Census: Technical glitches, floods further mar exercise 

Census enumerators count travelers along Jinja Road in Busia town on the night of May 10, 2024. PHOTO/DAVID AWORI

What you need to know:

  • Mr John Mulindwa, a supervisor in Nateete, said their villages are densely populated yet they spend a lot of time on the so many questions.

Technical glitches, non-payment of enumerators’ allowances, and flash floods being experienced in several parts of the country continue to stand in the way of the ongoing national census.

Enumerators have also asked for more time to reach out to the various communities as per their scheduled plan.

The government organised the 10-day census to take stock of the number of its citizens for proper planning.

In Kapelebyong District, north of the Teso Sub-region, for instance, the enumerators mandated to work in five parishes of Okoboi, Acinga, Amero, Okungur and Amaseniko have had to improvise canoes to reach some villages.

Mr Francis Akorikin, the district chairperson, said the Uganda Bureau of Statistics (Ubos) should have planned better for areas prone to floods to ensure people are counted.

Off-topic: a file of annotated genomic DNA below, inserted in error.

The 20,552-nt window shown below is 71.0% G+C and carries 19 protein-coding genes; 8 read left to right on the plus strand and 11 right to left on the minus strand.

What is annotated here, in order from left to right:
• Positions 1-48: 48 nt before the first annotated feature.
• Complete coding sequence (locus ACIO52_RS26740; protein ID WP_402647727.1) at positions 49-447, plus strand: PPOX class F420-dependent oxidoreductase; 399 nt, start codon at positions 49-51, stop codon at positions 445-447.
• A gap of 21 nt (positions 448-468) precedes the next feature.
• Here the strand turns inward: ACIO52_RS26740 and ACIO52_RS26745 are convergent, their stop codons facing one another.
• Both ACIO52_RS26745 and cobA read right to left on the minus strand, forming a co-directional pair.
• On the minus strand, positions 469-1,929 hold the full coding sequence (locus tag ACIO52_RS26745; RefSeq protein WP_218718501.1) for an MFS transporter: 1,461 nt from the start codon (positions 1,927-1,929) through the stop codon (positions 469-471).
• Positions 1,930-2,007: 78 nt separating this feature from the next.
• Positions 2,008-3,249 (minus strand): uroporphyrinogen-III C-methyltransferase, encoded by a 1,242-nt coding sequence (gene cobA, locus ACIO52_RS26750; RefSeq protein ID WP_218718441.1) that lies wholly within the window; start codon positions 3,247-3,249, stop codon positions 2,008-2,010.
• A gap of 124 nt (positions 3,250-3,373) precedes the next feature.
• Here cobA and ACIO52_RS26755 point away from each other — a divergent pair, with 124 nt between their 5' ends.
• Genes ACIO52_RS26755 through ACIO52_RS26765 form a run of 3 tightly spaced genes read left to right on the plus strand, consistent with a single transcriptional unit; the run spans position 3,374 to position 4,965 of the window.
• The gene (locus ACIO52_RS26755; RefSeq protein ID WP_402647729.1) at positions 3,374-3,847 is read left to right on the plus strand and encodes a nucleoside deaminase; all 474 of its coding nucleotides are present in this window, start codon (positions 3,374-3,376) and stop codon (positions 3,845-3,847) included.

“Ubos should consider adding more days for the entire exercise, especially in the areas that have been hit by flash floods,” he said.

The national census started on May 9 and will run for 10 days.

Flash floods
In Pallisa District, flash floods forced the district leaders to source for boats to reach out to some communities for a successful census, according to Mr Dhikusoka Magidu, the Pallisa Resident District Commissioner (RDC).

In Masindi District, the LC1 chairpersons want to be paid allowances for the extra work done to mobilise locals to participate in the exercise.
“We are spending days and we are not doing anything profitable to us in our homes,” Mr James Wairindi, the Kijweka Village chairperson, said. 

Mr Matia Babwesiza, the chairperson of Kikwanana Cell, Masindi Municipality, echoed similar concerns. 

Mr Godfrey Nyakahuma, the Kabale RDC, however, said the exercise is going on well in his district.

“After arresting a passenger who had refused to be counted on the census night, the residents are complying and the exercise is going well,” he said.

Mr Joseph Muvawala, the executive director of the National Planning Authority, said Uganda needs to adopt a data law, reasoning that the current census is being let down by the inability of the people to avail information to the enumerators.